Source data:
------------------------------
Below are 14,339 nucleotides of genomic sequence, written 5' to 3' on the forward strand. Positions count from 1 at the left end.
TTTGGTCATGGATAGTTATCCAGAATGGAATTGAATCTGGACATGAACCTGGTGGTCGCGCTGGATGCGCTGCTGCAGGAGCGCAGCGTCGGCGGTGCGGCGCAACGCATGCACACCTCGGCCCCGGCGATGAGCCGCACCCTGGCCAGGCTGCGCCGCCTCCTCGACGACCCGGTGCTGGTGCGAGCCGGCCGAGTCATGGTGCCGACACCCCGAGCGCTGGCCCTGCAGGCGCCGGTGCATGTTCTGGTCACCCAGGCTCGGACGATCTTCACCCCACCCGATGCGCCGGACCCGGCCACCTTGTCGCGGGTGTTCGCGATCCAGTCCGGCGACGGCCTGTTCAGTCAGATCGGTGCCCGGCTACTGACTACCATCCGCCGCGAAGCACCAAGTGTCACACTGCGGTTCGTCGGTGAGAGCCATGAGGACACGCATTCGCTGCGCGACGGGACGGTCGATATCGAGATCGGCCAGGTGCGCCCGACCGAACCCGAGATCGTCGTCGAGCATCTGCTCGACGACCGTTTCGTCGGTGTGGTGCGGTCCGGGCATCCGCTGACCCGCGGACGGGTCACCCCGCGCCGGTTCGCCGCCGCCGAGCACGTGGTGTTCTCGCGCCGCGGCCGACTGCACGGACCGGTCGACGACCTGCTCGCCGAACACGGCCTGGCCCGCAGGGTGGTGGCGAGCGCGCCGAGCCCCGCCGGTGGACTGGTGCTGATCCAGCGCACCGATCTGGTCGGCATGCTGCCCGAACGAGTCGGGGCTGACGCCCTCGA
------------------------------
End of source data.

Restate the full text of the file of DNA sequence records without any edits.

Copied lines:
Below are 14,339 nucleotides of genomic sequence, written 5' to 3' on the forward strand. Positions count from 1 at the left end.
TTTGGTCATGGATAGTTATCCAGAATGGAATTGAATCTGGACATGAACCTGGTGGTCGCGCTGGATGCGCTGCTGCAGGAGCGCAGCGTCGGCGGTGCGGCGCAACGCATGCACACCTCGGCCCCGGCGATGAGCCGCACCCTGGCCAGGCTGCGCCGCCTCCTCGACGACCCGGTGCTGGTGCGAGCCGGCCGAGTCATGGTGCCGACACCCCGAGCGCTGGCCCTGCAGGCGCCGGTGCATGTTCTGGTCACCCAGGCTCGGACGATCTTCACCCCACCCGATGCGCCGGACCCGGCCACCTTGTCGCGGGTGTTCGCGATCCAGTCCGGCGACGGCCTGTTCAGTCAGATCGGTGCCCGGCTACTGACTACCATCCGCCGCGAAGCACCAAGTGTCACACTGCGGTTCGTCGGTGAGAGCCATGAGGACACGCATTCGCTGCGCGACGGGACGGTCGATATCGAGATCGGCCAGGTGCGCCCGACCGAACCCGAGATCGTCGTCGAGCATCTGCTCGACGACCGTTTCGTCGGTGTGGTGCGGTCCGGGCATCCGCTGACCCGCGGACGGGTCACCCCGCGCCGGTTCGCCGCCGCCGAGCACGTGGTGTTCTCGCGCCGCGGCCGACTGCACGGACCGGTCGACGACCTGCTCGCCGAACACGGCCTGGCCCGCAGGGTGGTGGCGAGCGCGCCGAGCCCCGCCGGTGGACTGGTGCTGATCCAGCGCACCGATCTGGTCGGCATGCTGCCCGAACGAGTCGGGGCTGACGCCCTCGA